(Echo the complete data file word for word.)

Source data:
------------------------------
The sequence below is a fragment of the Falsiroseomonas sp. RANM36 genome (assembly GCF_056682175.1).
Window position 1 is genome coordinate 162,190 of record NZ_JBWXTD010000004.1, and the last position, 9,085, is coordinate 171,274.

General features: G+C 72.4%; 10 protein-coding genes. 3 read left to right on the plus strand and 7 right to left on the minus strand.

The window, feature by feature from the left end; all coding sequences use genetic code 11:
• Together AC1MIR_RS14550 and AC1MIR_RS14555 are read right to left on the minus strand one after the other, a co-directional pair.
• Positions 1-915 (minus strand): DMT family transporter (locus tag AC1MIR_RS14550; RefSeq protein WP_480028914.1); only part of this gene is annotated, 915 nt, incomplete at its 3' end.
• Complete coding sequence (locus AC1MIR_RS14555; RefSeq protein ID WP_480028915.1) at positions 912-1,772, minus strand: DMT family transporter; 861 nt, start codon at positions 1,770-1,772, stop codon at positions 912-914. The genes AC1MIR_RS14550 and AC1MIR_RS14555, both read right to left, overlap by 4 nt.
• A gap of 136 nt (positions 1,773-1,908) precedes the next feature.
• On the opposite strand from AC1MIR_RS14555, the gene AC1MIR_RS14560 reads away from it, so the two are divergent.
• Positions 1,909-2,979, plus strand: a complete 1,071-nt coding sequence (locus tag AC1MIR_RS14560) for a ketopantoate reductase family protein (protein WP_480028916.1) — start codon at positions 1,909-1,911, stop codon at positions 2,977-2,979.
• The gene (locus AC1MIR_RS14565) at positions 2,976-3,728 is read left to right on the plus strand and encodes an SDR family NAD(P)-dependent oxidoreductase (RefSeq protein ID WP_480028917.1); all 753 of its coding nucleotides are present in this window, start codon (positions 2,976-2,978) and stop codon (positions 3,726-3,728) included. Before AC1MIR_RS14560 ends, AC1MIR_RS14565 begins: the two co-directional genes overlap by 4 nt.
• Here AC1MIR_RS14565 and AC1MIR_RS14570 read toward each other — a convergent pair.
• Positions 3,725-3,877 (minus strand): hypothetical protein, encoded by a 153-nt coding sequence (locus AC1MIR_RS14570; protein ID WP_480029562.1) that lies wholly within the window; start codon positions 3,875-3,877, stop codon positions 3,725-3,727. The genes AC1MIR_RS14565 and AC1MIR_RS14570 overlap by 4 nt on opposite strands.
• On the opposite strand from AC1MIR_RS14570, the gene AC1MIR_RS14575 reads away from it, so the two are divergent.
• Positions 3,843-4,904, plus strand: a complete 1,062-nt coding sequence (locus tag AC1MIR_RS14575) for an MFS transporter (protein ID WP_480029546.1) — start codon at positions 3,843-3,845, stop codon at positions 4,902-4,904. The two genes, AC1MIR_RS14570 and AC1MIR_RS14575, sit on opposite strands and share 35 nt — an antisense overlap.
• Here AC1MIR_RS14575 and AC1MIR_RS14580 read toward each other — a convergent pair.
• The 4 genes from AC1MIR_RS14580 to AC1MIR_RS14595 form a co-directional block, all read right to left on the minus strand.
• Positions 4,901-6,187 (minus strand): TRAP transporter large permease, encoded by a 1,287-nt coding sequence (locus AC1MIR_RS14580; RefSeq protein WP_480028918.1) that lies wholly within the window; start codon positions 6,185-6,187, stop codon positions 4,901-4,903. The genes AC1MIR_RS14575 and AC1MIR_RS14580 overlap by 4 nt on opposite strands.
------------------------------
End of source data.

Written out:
The sequence below is a fragment of the Falsiroseomonas sp. RANM36 genome (assembly GCF_056682175.1).
Window position 1 is genome coordinate 162,190 of record NZ_JBWXTD010000004.1, and the last position, 9,085, is coordinate 171,274.

General features: G+C 72.4%; 10 protein-coding genes. 3 read left to right on the plus strand and 7 right to left on the minus strand.

The window, feature by feature from the left end; all coding sequences use genetic code 11:
• Together AC1MIR_RS14550 and AC1MIR_RS14555 are read right to left on the minus strand one after the other, a co-directional pair.
• Positions 1-915 (minus strand): DMT family transporter (locus tag AC1MIR_RS14550; RefSeq protein WP_480028914.1); only part of this gene is annotated, 915 nt, incomplete at its 3' end.
• Complete coding sequence (locus AC1MIR_RS14555; RefSeq protein ID WP_480028915.1) at positions 912-1,772, minus strand: DMT family transporter; 861 nt, start codon at positions 1,770-1,772, stop codon at positions 912-914. The genes AC1MIR_RS14550 and AC1MIR_RS14555, both read right to left, overlap by 4 nt.
• A gap of 136 nt (positions 1,773-1,908) precedes the next feature.
• On the opposite strand from AC1MIR_RS14555, the gene AC1MIR_RS14560 reads away from it, so the two are divergent.
• Positions 1,909-2,979, plus strand: a complete 1,071-nt coding sequence (locus tag AC1MIR_RS14560) for a ketopantoate reductase family protein (protein WP_480028916.1) — start codon at positions 1,909-1,911, stop codon at positions 2,977-2,979.
• The gene (locus AC1MIR_RS14565) at positions 2,976-3,728 is read left to right on the plus strand and encodes an SDR family NAD(P)-dependent oxidoreductase (RefSeq protein ID WP_480028917.1); all 753 of its coding nucleotides are present in this window, start codon (positions 2,976-2,978) and stop codon (positions 3,726-3,728) included. Before AC1MIR_RS14560 ends, AC1MIR_RS14565 begins: the two co-directional genes overlap by 4 nt.
• Here AC1MIR_RS14565 and AC1MIR_RS14570 read toward each other — a convergent pair.
• Positions 3,725-3,877 (minus strand): hypothetical protein, encoded by a 153-nt coding sequence (locus AC1MIR_RS14570; protein ID WP_480029562.1) that lies wholly within the window; start codon positions 3,875-3,877, stop codon positions 3,725-3,727. The genes AC1MIR_RS14565 and AC1MIR_RS14570 overlap by 4 nt on opposite strands.
• On the opposite strand from AC1MIR_RS14570, the gene AC1MIR_RS14575 reads away from it, so the two are divergent.
• Positions 3,843-4,904, plus strand: a complete 1,062-nt coding sequence (locus tag AC1MIR_RS14575) for an MFS transporter (protein ID WP_480029546.1) — start codon at positions 3,843-3,845, stop codon at positions 4,902-4,904. The two genes, AC1MIR_RS14570 and AC1MIR_RS14575, sit on opposite strands and share 35 nt — an antisense overlap.
• Here AC1MIR_RS14575 and AC1MIR_RS14580 read toward each other — a convergent pair.
• The 4 genes from AC1MIR_RS14580 to AC1MIR_RS14595 form a co-directional block, all read right to left on the minus strand.
• Positions 4,901-6,187 (minus strand): TRAP transporter large permease, encoded by a 1,287-nt coding sequence (locus AC1MIR_RS14580; RefSeq protein WP_480028918.1) that lies wholly within the window; start codon positions 6,185-6,187, stop codon positions 4,901-4,903. The genes AC1MIR_RS14575 and AC1MIR_RS14580 overlap by 4 nt on opposite strands.